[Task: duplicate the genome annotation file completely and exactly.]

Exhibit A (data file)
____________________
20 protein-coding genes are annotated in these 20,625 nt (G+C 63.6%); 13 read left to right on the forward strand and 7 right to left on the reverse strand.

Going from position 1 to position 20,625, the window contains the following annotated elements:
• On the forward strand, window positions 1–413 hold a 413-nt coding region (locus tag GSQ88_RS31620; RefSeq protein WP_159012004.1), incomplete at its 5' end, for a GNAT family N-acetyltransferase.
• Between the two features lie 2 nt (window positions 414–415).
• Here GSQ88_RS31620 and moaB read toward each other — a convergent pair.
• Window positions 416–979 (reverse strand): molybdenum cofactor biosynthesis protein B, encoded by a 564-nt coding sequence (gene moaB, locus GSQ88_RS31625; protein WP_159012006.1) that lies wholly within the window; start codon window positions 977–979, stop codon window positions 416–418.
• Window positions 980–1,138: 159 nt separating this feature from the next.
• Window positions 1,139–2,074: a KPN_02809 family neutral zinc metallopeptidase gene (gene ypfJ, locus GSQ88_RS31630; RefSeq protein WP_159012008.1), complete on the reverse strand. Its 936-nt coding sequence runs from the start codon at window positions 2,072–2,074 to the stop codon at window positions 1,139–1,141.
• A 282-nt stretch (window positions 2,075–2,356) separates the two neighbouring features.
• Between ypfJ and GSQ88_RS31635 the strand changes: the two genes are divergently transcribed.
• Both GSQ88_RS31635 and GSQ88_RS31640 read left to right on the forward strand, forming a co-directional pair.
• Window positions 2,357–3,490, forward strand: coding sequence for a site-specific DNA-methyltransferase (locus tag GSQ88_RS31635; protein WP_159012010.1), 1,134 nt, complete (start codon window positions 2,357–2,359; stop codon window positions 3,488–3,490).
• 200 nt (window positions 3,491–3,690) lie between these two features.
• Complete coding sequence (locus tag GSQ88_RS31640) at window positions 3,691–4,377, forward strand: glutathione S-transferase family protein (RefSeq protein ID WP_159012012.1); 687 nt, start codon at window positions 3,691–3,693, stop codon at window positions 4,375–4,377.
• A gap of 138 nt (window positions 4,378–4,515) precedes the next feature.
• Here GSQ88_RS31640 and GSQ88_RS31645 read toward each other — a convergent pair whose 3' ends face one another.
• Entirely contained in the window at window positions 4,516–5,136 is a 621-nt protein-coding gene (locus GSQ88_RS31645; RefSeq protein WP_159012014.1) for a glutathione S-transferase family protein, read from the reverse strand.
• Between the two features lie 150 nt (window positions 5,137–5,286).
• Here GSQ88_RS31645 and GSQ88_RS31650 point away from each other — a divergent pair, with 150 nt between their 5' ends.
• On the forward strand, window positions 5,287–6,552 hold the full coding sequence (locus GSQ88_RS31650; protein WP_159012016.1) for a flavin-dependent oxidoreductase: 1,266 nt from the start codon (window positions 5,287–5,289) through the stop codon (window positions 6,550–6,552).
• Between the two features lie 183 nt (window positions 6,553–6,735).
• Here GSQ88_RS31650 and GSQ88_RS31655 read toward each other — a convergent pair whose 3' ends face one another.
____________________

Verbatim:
20 protein-coding genes are annotated in these 20,625 nt (G+C 63.6%); 13 read left to right on the forward strand and 7 right to left on the reverse strand.

Going from position 1 to position 20,625, the window contains the following annotated elements:
• On the forward strand, window positions 1–413 hold a 413-nt coding region (locus tag GSQ88_RS31620; RefSeq protein WP_159012004.1), incomplete at its 5' end, for a GNAT family N-acetyltransferase.
• Between the two features lie 2 nt (window positions 414–415).
• Here GSQ88_RS31620 and moaB read toward each other — a convergent pair.
• Window positions 416–979 (reverse strand): molybdenum cofactor biosynthesis protein B, encoded by a 564-nt coding sequence (gene moaB, locus GSQ88_RS31625; protein WP_159012006.1) that lies wholly within the window; start codon window positions 977–979, stop codon window positions 416–418.
• Window positions 980–1,138: 159 nt separating this feature from the next.
• Window positions 1,139–2,074: a KPN_02809 family neutral zinc metallopeptidase gene (gene ypfJ, locus GSQ88_RS31630; RefSeq protein WP_159012008.1), complete on the reverse strand. Its 936-nt coding sequence runs from the start codon at window positions 2,072–2,074 to the stop codon at window positions 1,139–1,141.
• A 282-nt stretch (window positions 2,075–2,356) separates the two neighbouring features.
• Between ypfJ and GSQ88_RS31635 the strand changes: the two genes are divergently transcribed.
• Both GSQ88_RS31635 and GSQ88_RS31640 read left to right on the forward strand, forming a co-directional pair.
• Window positions 2,357–3,490, forward strand: coding sequence for a site-specific DNA-methyltransferase (locus tag GSQ88_RS31635; protein WP_159012010.1), 1,134 nt, complete (start codon window positions 2,357–2,359; stop codon window positions 3,488–3,490).
• 200 nt (window positions 3,491–3,690) lie between these two features.
• Complete coding sequence (locus tag GSQ88_RS31640) at window positions 3,691–4,377, forward strand: glutathione S-transferase family protein (RefSeq protein ID WP_159012012.1); 687 nt, start codon at window positions 3,691–3,693, stop codon at window positions 4,375–4,377.
• A gap of 138 nt (window positions 4,378–4,515) precedes the next feature.
• Here GSQ88_RS31640 and GSQ88_RS31645 read toward each other — a convergent pair whose 3' ends face one another.
• Entirely contained in the window at window positions 4,516–5,136 is a 621-nt protein-coding gene (locus GSQ88_RS31645; RefSeq protein WP_159012014.1) for a glutathione S-transferase family protein, read from the reverse strand.
• Between the two features lie 150 nt (window positions 5,137–5,286).
• Here GSQ88_RS31645 and GSQ88_RS31650 point away from each other — a divergent pair, with 150 nt between their 5' ends.
• On the forward strand, window positions 5,287–6,552 hold the full coding sequence (locus GSQ88_RS31650; protein WP_159012016.1) for a flavin-dependent oxidoreductase: 1,266 nt from the start codon (window positions 5,287–5,289) through the stop codon (window positions 6,550–6,552).
• Between the two features lie 183 nt (window positions 6,553–6,735).
• Here GSQ88_RS31650 and GSQ88_RS31655 read toward each other — a convergent pair whose 3' ends face one another.